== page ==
Comparisons and Contrasts: On Common Ground
Whereas Mordecai Kaplan edged the door open to humanism, Sherwin Wine pushed it wide open. Kaplan affirmed that God is not anthropomorphic in any way and that all such descriptions of God are used metaphorically. The theistic aspects of Reconstructionism are seen as analogy and not to be taken literally. Sherwin Wine coined the term “ignostic”, which is defined as one who refrains from making any judgments about “god” until a coherent definition is provided.
In addressing the question of “What do Humanistic Jews believe about God?” The City Congregation for Humanistic Judaism in New York City wrote that “Some (of its members) are atheists who are certain that God does not exist. Some are agnostic; they do not dismiss God but do not rely on God either. Some believe that God or a higher power does exist as a force in the universe or as a provider of purpose in their lives. The common denominator is that a belief in God does not affect how we live our daily lives. We don’t expect a deity to answer prayers, nor do we turn to God as a source for wisdom and truth.”
Helen Bennett voices this central principle in her poem “What Humanism Means to Me” from her book, Humanism, What’s That? A Book for Curious Kids. Here are the first and last verses:
Humanism means to me
I’ve got the opportunity
To realize that I am free
To take responsibility.
But best of all, my brains the one
That figures out what must be done
To help me run a better race,
To make the world a better place.
Where then do we differ? For some Jews that difference is found in six words from the definition on humanism: “Humanism is a progressive philosophy of life that, without theism and other supernatural beliefs, affirms our ability and responsibility to lead ethical lives of personal fulfillment that aspire to the greater good of humanity.”
We are, however, on common ground in agreeing on what needs to be done. What motivates people to act is not as important as the act itself.
We Are On the Same Page
When you read and compare the following quotations, you will see that, indeed, we are both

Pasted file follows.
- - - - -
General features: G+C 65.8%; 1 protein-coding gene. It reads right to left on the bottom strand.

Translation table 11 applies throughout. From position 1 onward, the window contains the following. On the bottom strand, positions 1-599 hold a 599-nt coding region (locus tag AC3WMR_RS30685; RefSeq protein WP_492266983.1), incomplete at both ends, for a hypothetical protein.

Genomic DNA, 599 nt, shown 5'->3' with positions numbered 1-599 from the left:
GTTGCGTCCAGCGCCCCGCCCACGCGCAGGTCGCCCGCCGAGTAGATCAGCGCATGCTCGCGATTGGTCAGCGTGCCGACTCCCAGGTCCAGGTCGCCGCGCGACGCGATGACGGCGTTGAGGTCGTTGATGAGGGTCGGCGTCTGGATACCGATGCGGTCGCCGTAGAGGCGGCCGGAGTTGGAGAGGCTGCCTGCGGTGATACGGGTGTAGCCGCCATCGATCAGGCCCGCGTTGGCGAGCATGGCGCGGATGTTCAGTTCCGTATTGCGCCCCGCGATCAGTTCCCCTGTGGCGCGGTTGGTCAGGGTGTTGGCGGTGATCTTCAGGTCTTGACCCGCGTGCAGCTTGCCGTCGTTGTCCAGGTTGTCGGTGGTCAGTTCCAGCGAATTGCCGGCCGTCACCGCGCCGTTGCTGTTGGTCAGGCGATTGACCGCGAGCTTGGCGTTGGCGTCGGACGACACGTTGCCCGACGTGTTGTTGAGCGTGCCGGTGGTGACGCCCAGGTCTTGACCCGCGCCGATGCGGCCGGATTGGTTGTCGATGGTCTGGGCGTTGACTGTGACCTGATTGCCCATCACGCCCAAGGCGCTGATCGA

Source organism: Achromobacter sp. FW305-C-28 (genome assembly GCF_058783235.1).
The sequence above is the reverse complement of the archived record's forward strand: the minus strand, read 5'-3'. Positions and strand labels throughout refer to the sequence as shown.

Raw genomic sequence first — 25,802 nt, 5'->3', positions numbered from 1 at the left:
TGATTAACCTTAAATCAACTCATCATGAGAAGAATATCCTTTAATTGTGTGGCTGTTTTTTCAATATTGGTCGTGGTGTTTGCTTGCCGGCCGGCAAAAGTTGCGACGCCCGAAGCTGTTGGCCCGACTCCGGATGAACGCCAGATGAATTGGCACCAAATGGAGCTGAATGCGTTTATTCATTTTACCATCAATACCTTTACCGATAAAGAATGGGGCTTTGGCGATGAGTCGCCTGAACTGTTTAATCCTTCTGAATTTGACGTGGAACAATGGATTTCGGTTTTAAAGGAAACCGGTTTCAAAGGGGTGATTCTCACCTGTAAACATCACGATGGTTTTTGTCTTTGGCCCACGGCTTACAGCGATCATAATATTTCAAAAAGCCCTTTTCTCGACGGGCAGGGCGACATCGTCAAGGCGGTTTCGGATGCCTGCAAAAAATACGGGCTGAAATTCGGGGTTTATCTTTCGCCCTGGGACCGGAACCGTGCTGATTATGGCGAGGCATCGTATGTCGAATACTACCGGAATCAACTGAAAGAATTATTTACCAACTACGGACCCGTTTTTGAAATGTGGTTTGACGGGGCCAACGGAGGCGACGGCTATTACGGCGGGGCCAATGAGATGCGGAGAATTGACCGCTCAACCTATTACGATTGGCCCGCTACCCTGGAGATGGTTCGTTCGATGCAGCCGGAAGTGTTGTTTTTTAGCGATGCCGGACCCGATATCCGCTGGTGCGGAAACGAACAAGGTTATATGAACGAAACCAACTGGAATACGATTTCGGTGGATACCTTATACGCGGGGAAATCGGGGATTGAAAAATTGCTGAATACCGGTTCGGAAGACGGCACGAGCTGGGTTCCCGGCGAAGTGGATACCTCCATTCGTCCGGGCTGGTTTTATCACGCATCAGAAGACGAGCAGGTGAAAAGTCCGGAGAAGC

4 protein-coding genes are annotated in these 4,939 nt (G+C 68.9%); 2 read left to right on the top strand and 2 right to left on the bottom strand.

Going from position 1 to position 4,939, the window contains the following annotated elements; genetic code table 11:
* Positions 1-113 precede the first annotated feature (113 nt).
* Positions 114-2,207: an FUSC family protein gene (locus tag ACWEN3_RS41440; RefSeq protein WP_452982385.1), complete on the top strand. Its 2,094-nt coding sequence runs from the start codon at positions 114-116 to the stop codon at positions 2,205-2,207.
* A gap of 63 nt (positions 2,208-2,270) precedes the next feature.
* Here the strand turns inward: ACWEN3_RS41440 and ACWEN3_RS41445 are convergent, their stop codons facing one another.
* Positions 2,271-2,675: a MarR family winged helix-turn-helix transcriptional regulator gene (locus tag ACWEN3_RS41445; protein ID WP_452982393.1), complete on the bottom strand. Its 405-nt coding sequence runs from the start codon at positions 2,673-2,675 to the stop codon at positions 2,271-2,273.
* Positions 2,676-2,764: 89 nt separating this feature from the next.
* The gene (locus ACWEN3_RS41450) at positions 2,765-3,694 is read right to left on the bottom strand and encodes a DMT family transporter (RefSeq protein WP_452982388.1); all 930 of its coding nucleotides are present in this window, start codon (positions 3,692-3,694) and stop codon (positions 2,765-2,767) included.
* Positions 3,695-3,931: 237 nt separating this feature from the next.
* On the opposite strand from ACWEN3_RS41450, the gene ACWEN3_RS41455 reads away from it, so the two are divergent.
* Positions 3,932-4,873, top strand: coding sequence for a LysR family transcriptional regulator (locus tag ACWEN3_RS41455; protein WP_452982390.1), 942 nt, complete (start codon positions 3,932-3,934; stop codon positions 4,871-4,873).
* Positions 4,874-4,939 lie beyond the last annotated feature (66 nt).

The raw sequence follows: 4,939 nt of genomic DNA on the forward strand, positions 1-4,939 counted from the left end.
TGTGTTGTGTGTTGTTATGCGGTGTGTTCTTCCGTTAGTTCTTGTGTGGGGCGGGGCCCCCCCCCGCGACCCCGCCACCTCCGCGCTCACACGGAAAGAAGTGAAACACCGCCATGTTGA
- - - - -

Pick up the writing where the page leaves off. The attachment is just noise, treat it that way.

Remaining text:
on the same page.
“The world rests on three things: justice, truth, and peace.” — Rabbi Shimon ben Gamliel
“It is not what one says, but rather what one does that makes all the difference in the world.”
— Shimon, the son of Rabbi Gamliel
“Whatever I want for myself, I want the same for that other person.
And whatever I do not want for myself or my friends, I do not want for that other person.
This is the meaning of the verse: And you shall love the other person as yourself.”
“Intolerance lies at the core of evil.
Not the intolerance that results from any threat or danger.
But intolerance of another being who dares to exist.
Intolerance without cause. It is so deep within us,
because every human being secretly desires
the entire universe to himself.
Our only way out is to learn compassion without cause.
To care for each other
simple because that ‘other’ exists.”
— Rabbi Menachem Mendel Morgensztern of Kotsk, a Lubavitcher Rebbe
“Together as a community we evaluate the consequences of our behavior using the
preservation of human dignity as our guide.” — From a statement of The City Congregation for
Humanistic Judaism, New York City
“When all is said and done, the Humanist way is simply the way of mutual respect, of
passionate loyalty to all our human kindred everywhere on this good earth, and appreciation of
life as a priceless pearl to be devoutly cherished.” — Edward L. Ericson
“… Our Humanistic approach is to change the focus: instead of looking above and beyond for
help, let’s celebrate what we can do, how much we have achieved …We believe that all cultures, including Jewish culture, are responses to the human experience, and so we can find parallels and points of common ground between ours and others, and even learn from them.”
– Rabbi Adam Chalom is the Rabbi of Kol Hadash Humanistic Congregation in suburban Chicago and the Assistant Dean for the International Institute for Secular Humanistic Judaism.
Sherwin Wine composed a poem that is considered to be the central expression of the outlook of Humanistic Judaism:
Where is my light? My light is in me.
Where is my hope? My hope is in me.
Where is my strength? My strength is in me – and in you.
Humanism As The Next Step
Humanism As The Next Step by Lloyd and Mary Morain presents a brief overview of the history of modern humanism and the cultural and philosophic movements that have led to it. As the Morains put it, “Whether or not one looks at humanism as a religion, as a philosophy,
as a life-stance, or as a way of life is, we believe, largely a matter of personal temperament and preference.”
Is humanism your next step for living your beliefs and acting on your values?
A Final Note
Humanistic Judaism and humanism value reason and education as the best way to reach conclusions about the world and, most importantly, hold that we can create a better world through service for the welfare of humanity.
The areas in which the various principles of Judaism and humanism concur are very clear
and, indeed, obvious: “the human responsibility for working for the improvement of society, fixing what is wrong with the world.” Whether we call it “tikkun olam” or “the pursuit of social justice” we are on common ground.
For additional information and for answers to any questions you might have about the humanist worldview and life-stance, please contact at: firstname.lastname@example.org